Sales and Profit: the difference makes a difference

When businesses fall short on profit expectations, the typical reaction is to increase sales. You may feel the pressure to pick up the phone and call a prospective client; you may start to push your sales force harder. “Increase sales, increase sales, increase sales” becomes the mantra of the company.

However increasing sales might not always be the answer. There is a firm difference between sales and profit. I would much rather be the owner of a business with $300,000 and sales and $240,000 in expenses than one of a business with $3-million in sales and $3.2-million in expenses. While this may seem like an overly logical statement, that perhaps wasn’t even worth making, I would like to direct you to the idea that often the difference between profit and loss is not a firm’s ability to close enough sales, but it’s ability to keep the money earned in the business for future strategic investments instead of letting it slip away on poorly managed expenses.

One of my favourite research tools while working with a client to assess the feasibility and financial management strategy of a business is the “Small Medium Enterprise Benchmarking Tool”. The tool is provided free of charge by Industry Canada(http://www.ic.gc.ca/eic/site/pp-pp.nsf/eng/home). This tool pulls detailed financial data on more than 600 industries across Canada. Using data collected by Statistics Canada through the Canada Revenue Agency, the tool can show average balance sheets of business earning between $30,000 and $5-million in sales sliced by specific types of business (using  NAISC codes) throughoutCanada. Of the 30 key performance indicators on the report, look at the section called “Profitable vs Non-Profitable Businesses”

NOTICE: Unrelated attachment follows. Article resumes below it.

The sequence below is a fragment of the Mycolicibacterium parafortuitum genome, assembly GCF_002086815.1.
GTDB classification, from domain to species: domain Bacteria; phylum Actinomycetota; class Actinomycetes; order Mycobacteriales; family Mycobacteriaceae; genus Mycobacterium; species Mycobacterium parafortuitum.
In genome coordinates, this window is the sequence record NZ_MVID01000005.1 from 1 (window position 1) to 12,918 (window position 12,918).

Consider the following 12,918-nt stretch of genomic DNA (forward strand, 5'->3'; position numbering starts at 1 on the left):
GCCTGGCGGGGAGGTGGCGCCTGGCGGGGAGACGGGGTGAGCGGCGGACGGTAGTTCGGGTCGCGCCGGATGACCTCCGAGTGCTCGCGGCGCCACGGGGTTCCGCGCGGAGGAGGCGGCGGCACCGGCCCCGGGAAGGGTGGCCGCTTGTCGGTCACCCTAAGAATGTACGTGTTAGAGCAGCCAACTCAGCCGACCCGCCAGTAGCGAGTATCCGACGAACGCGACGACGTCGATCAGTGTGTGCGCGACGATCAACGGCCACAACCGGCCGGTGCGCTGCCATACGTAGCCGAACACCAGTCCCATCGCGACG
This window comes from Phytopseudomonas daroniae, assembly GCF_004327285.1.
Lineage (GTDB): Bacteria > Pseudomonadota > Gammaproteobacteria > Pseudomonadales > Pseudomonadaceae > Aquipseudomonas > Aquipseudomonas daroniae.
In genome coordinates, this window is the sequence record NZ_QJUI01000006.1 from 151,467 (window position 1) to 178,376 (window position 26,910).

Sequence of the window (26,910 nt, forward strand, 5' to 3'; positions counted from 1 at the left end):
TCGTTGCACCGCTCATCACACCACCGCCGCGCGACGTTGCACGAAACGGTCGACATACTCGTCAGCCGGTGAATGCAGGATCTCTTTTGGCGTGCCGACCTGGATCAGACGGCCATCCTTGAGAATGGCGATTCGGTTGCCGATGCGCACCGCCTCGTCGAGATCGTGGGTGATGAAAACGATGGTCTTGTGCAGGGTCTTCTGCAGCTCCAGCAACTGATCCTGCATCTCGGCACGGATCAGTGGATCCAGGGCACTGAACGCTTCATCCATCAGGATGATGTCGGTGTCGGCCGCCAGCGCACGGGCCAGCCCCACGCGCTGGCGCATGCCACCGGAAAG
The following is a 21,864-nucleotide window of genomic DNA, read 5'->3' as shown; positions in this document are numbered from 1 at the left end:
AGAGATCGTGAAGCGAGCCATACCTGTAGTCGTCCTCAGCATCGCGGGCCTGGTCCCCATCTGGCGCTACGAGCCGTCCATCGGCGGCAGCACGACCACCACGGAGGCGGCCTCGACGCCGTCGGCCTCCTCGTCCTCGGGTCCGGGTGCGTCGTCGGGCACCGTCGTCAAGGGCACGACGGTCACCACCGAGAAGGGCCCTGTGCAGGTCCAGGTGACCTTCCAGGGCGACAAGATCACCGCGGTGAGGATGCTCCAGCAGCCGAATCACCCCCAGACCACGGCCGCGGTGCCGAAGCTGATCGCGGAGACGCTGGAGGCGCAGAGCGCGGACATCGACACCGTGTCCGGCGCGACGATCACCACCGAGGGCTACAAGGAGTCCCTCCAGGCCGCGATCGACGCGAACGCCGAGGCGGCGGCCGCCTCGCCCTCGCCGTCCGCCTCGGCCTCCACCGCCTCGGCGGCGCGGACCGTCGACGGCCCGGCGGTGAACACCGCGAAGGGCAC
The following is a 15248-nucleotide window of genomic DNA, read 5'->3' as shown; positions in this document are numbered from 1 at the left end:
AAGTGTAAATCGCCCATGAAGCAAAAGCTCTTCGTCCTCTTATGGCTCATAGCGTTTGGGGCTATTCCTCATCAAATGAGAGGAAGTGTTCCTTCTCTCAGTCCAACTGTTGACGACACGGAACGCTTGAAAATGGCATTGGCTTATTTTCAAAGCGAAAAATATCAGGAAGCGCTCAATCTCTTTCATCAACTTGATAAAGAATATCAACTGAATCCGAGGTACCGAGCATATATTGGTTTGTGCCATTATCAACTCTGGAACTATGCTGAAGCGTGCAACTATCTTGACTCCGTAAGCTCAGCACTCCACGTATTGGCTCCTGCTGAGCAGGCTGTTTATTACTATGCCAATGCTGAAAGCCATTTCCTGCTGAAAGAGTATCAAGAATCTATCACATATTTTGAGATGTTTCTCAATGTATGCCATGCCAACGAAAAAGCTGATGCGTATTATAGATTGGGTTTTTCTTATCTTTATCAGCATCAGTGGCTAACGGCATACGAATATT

The example below shows “Profitable vs Non-Profitable Businesses” section for the category “Furniture Stores”. It shows, that of the reported Furniture Stores,

69.1 per cent are profitable while 30.9 per cent are not. Of the stores performing in the lowest quarter, the average sales between the profitable and the non-profitable were only $400, but the profitable ones had an average net profit of $19,000 while the ones that lost money lost an average of $26,000. At the risk of over simplifying, they were only $400 apart in sales, but bottom line on their balances sheets were $45,000 apart.

Similarly, of the lower middle quartile of businesses, the profitable firms made on average $200,900 in sales while the non-profitable ones made $204,700. However, the profitable kept on average $27,300, while the non profitable, even though they had more sales, lost $32,900.

Taking on expenses is a necessary evil of growth for any business wanting to get to “the next level”. If you are thinking about taking a big step in your business that will force you to spend more, whether you are hiring an employee, moving out of your basement to an office, signing on for a series of tradeshows, the key to success is planning.

  • Use a cash flow projection worksheet broken down month by month to assess what impact your spending will have on you bank balance and how your increased spending will increase revenue.
  • Define in your business plan “key indicators” that will demonstrate your readiness to take a next big step.
  • Conduct some research to make sure the market or your staff has a need or want for you to open a new office or implement that new piece of technology.

I challenge any reader that is planning a new venture or is already running a business to take a look at your industry using the SME Benchmarking tool. Assess where you want to be and implement the financial management procedures necessary to keep your business’ money on the balance sheet as profit.

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